Latitude 50° 19.774 N
Longitude 004° 10.327 W
Depth 15m
Accuracy 5m (SHIPS)
Location Description SW of Breakwater light
Reference UKHO 17658
Craft type Trawler
Date built 1933
Date of loss 10 November 1940
Manner of loss Mined
Outcome Abandoned
Construction Steel
Propulsion Steam
Nationality British
Departure port Plymouth
Destination port Plymouth
Hull length 151ft
Hull beam 25ft 9"
Hull displacement  
Built Cook, Welton & Gemmell
Master R. A. Read, RNR
Owners Royal Navy

HMT Kingston Alalite

The Kingston Alalite was a fishing trawler built in November 1933 by Cook, Welton & Gemmell (Yard no. 583) in Hull for the Kingston Steam Trawling Co. Ltd., Kingston-upon-Hull, registered as H538 and with official Number 163172. She was 412 tons gross and 166 tons net with a 111 hp triple expansion steam engine driving a single screw.

The ship was requisitioned by the Admiralty as an anti-submarine vessel in August 1939 as FY 136 and joined the 9th anti-submarine group based at Devonport.

The Kingston Alalite was sunk by a mine on 10th November 1940 when her commanding officer was R. A. Read, RNR. Chief Engineman Smith was in the engine room of the ship when they were coming in to harbour at full speed, he heard a big explosion, the lights went out so he quickly rushed up on deck. Smith cut away the Carley floats and jumped into the water, joined by some of his crewmates. The ship broke in two and sank in just two minutes, with the boiler exploding as she went down. The Alalite was blown up by a mine in the main shipping channel even though it had been swept by numerous vessels that day.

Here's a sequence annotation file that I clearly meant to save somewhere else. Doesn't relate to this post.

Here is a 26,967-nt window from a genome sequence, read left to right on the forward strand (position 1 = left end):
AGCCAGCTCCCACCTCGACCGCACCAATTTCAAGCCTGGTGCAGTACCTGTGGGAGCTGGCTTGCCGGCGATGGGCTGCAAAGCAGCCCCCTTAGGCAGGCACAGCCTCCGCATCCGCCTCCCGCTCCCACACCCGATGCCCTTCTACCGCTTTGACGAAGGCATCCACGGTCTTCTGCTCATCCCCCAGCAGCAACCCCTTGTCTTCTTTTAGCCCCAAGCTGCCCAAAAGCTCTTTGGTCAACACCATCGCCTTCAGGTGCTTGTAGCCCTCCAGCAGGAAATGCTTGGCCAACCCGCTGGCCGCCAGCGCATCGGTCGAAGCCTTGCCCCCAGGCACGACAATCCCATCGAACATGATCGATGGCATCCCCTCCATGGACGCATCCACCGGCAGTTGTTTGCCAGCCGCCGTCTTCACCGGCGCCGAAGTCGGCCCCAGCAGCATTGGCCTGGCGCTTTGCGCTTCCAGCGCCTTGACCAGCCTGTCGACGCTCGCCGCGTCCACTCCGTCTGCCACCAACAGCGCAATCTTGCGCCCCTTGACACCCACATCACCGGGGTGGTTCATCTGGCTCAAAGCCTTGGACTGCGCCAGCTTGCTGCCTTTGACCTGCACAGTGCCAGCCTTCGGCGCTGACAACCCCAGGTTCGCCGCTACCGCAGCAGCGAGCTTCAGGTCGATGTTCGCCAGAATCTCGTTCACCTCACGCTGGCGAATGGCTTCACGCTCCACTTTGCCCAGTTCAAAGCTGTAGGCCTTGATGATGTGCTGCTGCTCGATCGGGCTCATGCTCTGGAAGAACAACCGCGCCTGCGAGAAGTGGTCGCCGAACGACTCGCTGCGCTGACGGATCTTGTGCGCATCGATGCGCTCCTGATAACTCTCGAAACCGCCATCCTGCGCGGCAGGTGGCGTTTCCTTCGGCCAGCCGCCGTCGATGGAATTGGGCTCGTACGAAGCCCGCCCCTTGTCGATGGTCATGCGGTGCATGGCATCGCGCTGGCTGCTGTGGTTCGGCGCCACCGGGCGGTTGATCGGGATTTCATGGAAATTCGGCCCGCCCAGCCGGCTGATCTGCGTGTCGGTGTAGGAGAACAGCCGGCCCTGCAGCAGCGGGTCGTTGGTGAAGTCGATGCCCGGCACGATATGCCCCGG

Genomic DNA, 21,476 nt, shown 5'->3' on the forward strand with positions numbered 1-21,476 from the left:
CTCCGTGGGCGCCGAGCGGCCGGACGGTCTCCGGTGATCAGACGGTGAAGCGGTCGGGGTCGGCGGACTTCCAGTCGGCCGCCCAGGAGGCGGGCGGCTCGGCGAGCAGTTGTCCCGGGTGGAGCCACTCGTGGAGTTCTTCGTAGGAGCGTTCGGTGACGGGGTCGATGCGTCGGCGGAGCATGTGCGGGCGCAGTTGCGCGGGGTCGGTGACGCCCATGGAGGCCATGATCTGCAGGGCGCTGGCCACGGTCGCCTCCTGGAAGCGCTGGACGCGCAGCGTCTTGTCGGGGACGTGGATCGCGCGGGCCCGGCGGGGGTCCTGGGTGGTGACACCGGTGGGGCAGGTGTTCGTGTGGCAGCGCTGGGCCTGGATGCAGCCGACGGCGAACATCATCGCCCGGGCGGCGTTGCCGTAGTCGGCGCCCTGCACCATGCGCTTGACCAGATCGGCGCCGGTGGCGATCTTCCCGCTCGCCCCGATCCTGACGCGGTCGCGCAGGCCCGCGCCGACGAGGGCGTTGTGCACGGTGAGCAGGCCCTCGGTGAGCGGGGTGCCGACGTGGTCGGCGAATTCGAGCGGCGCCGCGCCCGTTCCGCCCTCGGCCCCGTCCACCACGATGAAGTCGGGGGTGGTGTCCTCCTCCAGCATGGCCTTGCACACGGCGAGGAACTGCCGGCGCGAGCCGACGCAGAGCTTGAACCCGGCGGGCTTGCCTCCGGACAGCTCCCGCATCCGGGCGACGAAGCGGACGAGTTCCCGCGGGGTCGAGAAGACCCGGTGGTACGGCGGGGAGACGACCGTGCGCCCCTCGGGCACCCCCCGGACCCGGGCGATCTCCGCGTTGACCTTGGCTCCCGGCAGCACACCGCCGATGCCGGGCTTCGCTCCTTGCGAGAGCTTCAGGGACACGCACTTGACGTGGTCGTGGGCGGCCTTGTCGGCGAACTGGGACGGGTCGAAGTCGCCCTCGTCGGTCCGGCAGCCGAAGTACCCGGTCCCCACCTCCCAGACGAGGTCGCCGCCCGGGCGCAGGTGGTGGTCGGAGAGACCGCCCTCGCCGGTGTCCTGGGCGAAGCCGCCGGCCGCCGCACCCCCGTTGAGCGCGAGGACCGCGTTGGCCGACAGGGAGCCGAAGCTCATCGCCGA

Six people died in the explosion including Ernest Sparkes (52) from Grimsby who was the mate on board and Buchan John Mair, a seaman in the Royal Naval Patrol Service, seaman S. Collins R.N.R., telegraphist R. H. Cutler, Ordinary seaman J. C. Eastland, Leading Seaman A. J. Rogerson R.N.R., while ten others were wounded.

The position of the sinking is cited as 242 degrees 5.7 cables (1056m) from the Breakwater light which is at the western end of the Breakwater. Salvage operations on the wreck were completed in February 1946.

This wreck is reported to be at the same location as the site known as the ‘Two Trawlers’, described in 1979 as 'the remains of one or two trawlers, mostly wood, standing 12-15ft high and covered with nets with cork floats'.

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Kingston Alalite

The Kingston Alalite at sea before the war

Kingston Alalite

The shattered remains of the ship on the seabed (SHIPS Project)

Kingston Alalite

A builder's model of the Kingston Alalite